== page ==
So using a secure link into my network. I have two types of VPNs. I can have a route-based or a policy-based. If I select policy-based I only have a choice of basic. If I select route-based then I have multiple choices such as basic, standard and high performance. Standard and high performance essentially give me more bandwidth into my connection but also comes at a higher cost. I'm going to pick route-based and I'm going to make it basic.
I'm going to click on choose virtual network to actually select the virtual network that will be associated with my virtual network gateway. Here it is, LinkedInNetwork1 that I created just a couple minutes ago. I'm going to pick LinkedInNetwork1. You'll notice that automatically the ip address range that I defined for my virtual network gets populated for the gateway subnet address range. Automatically I have a new subnet that is being used for my gateway and that is within the subnet range of my virtual network.
Next I have an ip address. Because this is an entry point from the internet into my virtual network I need an ip address which is going to be a publicly routed ip address to act as that entry point into my virtual network. I can choose a public ip address. Since I have none that have been pre-created I'm actually going to create one. Actually you'll notice that I have one over here that is grayed out and that is because it is already associated to another virtual network.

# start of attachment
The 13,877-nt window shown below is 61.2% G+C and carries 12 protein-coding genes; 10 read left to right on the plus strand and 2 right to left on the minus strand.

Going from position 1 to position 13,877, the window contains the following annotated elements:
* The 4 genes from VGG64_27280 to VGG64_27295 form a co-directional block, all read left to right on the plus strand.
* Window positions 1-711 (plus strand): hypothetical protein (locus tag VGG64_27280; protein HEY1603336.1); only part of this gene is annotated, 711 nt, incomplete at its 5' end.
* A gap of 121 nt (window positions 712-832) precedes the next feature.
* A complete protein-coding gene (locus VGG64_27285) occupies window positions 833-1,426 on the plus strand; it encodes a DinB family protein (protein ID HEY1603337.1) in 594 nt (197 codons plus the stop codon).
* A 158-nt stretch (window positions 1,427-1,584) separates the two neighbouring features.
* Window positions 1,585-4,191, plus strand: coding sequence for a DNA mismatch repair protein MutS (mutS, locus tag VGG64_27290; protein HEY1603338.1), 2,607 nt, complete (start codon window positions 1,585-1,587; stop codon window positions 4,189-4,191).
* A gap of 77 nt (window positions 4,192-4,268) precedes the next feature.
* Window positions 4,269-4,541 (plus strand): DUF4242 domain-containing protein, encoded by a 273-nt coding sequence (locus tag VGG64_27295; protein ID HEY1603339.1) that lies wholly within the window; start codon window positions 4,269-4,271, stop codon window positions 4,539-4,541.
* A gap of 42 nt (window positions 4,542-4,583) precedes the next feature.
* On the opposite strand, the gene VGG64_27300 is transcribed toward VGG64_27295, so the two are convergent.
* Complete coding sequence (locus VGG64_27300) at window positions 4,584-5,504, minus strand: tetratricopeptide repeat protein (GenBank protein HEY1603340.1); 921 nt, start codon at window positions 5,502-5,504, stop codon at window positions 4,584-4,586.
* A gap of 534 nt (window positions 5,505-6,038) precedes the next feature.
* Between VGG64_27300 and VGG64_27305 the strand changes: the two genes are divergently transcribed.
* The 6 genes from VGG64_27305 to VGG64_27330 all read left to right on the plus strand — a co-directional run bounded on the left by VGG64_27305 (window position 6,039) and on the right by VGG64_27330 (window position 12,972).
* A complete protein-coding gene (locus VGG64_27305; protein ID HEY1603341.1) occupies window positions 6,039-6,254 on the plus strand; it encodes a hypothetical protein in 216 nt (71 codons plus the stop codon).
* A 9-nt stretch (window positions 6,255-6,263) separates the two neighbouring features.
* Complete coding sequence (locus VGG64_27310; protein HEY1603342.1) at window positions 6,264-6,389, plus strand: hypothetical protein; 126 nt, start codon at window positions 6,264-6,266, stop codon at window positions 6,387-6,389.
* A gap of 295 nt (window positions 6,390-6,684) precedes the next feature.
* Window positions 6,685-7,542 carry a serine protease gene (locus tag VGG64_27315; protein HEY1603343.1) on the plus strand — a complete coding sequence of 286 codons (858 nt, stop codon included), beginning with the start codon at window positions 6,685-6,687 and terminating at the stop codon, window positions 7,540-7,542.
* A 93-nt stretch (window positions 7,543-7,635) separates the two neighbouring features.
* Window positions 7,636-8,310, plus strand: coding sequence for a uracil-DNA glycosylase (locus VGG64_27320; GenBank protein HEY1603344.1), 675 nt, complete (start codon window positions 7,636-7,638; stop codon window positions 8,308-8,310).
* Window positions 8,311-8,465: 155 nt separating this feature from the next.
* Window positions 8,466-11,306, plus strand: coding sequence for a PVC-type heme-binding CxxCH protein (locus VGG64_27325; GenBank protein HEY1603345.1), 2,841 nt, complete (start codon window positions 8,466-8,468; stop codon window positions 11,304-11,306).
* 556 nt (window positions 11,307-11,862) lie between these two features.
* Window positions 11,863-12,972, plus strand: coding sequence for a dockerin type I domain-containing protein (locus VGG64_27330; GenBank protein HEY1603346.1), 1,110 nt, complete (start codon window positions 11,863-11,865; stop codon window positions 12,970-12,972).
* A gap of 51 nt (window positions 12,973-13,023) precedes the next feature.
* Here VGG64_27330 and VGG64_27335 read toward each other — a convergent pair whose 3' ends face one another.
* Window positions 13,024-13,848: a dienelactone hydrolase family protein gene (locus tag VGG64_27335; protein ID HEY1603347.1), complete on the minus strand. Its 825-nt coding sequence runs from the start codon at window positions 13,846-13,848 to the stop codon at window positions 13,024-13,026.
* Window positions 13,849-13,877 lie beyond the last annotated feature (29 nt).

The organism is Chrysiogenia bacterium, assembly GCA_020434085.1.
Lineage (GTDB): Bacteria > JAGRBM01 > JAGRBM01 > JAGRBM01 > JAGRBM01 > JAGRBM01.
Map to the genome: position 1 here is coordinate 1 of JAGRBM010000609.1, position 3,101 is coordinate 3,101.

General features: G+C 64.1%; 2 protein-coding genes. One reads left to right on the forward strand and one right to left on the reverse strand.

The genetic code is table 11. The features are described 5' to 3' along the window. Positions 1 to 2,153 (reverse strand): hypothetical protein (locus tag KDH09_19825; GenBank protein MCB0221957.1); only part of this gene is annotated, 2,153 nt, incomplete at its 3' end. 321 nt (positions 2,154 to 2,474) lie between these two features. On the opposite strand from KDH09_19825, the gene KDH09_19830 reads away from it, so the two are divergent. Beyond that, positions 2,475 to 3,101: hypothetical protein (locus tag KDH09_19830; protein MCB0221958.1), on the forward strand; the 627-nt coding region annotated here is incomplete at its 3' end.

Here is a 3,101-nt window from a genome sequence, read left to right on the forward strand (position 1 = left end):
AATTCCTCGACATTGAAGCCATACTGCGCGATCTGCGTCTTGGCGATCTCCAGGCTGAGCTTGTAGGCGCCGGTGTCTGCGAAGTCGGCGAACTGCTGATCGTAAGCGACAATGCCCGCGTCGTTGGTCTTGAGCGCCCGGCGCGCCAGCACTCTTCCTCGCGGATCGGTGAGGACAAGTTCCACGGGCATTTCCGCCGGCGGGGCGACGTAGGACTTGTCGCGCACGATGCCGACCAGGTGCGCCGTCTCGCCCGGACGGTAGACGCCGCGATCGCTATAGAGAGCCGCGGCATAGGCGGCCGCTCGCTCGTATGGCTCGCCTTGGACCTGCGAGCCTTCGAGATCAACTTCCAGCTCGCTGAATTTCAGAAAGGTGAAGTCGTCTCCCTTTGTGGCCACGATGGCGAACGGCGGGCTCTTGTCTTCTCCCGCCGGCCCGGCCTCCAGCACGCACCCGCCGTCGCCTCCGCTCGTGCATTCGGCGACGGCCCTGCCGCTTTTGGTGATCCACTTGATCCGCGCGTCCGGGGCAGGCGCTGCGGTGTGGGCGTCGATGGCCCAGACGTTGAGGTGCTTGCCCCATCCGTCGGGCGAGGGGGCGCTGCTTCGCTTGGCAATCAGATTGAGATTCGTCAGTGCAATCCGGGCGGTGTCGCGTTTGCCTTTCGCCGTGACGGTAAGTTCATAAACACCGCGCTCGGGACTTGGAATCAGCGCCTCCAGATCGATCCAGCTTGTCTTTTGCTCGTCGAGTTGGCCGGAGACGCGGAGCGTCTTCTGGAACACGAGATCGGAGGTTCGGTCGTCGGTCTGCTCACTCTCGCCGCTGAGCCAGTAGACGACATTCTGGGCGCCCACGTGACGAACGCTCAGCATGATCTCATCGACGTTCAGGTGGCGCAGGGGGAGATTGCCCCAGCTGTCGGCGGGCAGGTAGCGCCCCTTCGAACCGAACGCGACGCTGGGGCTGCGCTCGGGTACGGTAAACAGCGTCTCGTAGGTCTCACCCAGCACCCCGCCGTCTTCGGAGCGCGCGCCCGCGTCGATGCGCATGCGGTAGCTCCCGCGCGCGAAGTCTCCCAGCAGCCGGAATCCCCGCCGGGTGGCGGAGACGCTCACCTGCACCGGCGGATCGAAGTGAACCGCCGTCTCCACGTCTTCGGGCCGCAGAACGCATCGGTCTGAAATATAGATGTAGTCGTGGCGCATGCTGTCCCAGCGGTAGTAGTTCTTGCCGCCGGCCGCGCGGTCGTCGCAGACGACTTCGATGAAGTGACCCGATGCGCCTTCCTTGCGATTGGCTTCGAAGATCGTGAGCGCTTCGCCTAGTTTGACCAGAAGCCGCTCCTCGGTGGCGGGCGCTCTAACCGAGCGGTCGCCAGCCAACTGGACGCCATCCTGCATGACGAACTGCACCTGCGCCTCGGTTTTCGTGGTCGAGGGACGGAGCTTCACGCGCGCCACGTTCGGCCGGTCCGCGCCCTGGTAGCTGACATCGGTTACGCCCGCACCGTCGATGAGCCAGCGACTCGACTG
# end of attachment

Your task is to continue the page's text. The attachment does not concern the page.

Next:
I'm going to click on create new to create a new ip address. Then I'm going to give it a name of IP and then click OK. Now my new ip address has been created as easy as that. You may wonder what is that actual ip address? Well the ip address is dynamically managed and dynamically provided by Microsoft Azure to my gateway device. We'll be able to actually see which ip address has been given to my device a little bit later on when we manage the virtual network gateway.
Notice a little message here at the bottom which says "Provisioning a virtual network gateway "may take up to 45 minutes." From experience it really does take that long. The reason for that is that there are many objects that must be created within Azure to support this gateway. Even though it looks like a software configuration on our end that we are creating through the portal in reality what is happening on the back end in Azure is there are several components that are being deployed in Azure to actually provide all of those networking functionalities.
So I'm going to click on create and allow that process to complete.
- Understanding Azure subscriptions
- Managing Azure with portals and PowerShell
- Configuring Azure web apps
- Deploying virtual machines
- Configuring virtual machines for high availability
- Managing Azure Active Directory
- Creating Azure virtual networks
- Implementing a VPN
- Performing Azure backups